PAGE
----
British researchers have successfully detected prostate cancer by means of a machine that “smells” the disease in a patient’s urine, according to UPI. The Odoreader, described as an “electronic nose”, is a diagnostic device that senses gasses associated with urological cancers, identifying any disease present in urine samples by means of an algorithm.
Fox News quoted Norman Ratcliffe, professor of material and sensor sciences at the University of the West of England as saying that: “[t]he positioning of the prostate gland, which is very close to the bladder, gives the urine profile a different algorithm if the man has cancer.” The researchers say that the Odoreader device was in part inspired by previous trials employing specially trained sniffer dogs to detect prostate cancer by means of scent.
The Odoreader is a simple process that is less traumatic for patients than other more invasive methods of detection. “There is currently no accurate test for prostate cancer, the vagaries of the PSA test indicators can sometimes result in unnecessary biopsies, resulting in psychological toll, risk of infection from the procedure and even sometimes missing cancer cases,” explained Professor Radcliffe.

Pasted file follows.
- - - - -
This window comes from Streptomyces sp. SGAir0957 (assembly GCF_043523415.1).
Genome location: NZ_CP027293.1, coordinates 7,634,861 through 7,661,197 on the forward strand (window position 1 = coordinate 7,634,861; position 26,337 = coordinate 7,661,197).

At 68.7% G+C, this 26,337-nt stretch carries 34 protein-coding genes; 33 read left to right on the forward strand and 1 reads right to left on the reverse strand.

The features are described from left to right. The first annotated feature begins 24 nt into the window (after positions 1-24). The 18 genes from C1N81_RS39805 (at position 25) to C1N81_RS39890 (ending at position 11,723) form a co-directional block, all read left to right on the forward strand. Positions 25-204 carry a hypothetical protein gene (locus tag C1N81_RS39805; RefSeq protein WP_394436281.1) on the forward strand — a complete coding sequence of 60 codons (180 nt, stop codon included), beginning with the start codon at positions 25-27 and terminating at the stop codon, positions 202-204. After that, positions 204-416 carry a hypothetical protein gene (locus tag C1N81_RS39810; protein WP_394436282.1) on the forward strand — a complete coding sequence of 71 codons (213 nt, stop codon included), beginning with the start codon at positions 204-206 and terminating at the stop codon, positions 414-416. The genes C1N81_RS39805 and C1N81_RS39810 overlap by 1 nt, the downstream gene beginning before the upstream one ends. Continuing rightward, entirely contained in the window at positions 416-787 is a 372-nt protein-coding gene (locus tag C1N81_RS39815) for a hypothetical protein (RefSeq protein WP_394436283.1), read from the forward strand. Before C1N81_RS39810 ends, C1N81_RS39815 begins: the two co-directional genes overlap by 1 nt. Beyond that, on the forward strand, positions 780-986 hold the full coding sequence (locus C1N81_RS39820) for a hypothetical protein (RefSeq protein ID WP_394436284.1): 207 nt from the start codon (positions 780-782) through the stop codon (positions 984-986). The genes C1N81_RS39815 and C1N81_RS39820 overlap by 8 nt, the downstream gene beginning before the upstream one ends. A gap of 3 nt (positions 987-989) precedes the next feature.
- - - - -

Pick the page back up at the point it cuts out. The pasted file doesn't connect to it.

Our aim is to create a test that avoids this procedure at initial diagnosis by detecting cancer in a non-invasive way by smelling the disease in men’s urine.
In preliminary trials, 155 men with symptoms indicative of possible cancers had their urine samples analyzed by the Odoreader. Of these, 58 were identified as having prostate cancer, 24 as having bladder cancer, and 73 as having other urinary problems but not cancer. The researchers are now hoping to secure funding to carry out more in-depth trials of the device. “If this test succeeds at full medical trial it will revolutionize diagnostics,” said urologist Dr. Raj Prasad.
An accurate urine test would mean that many men who currently undergo prostate biopsy may not need to do so.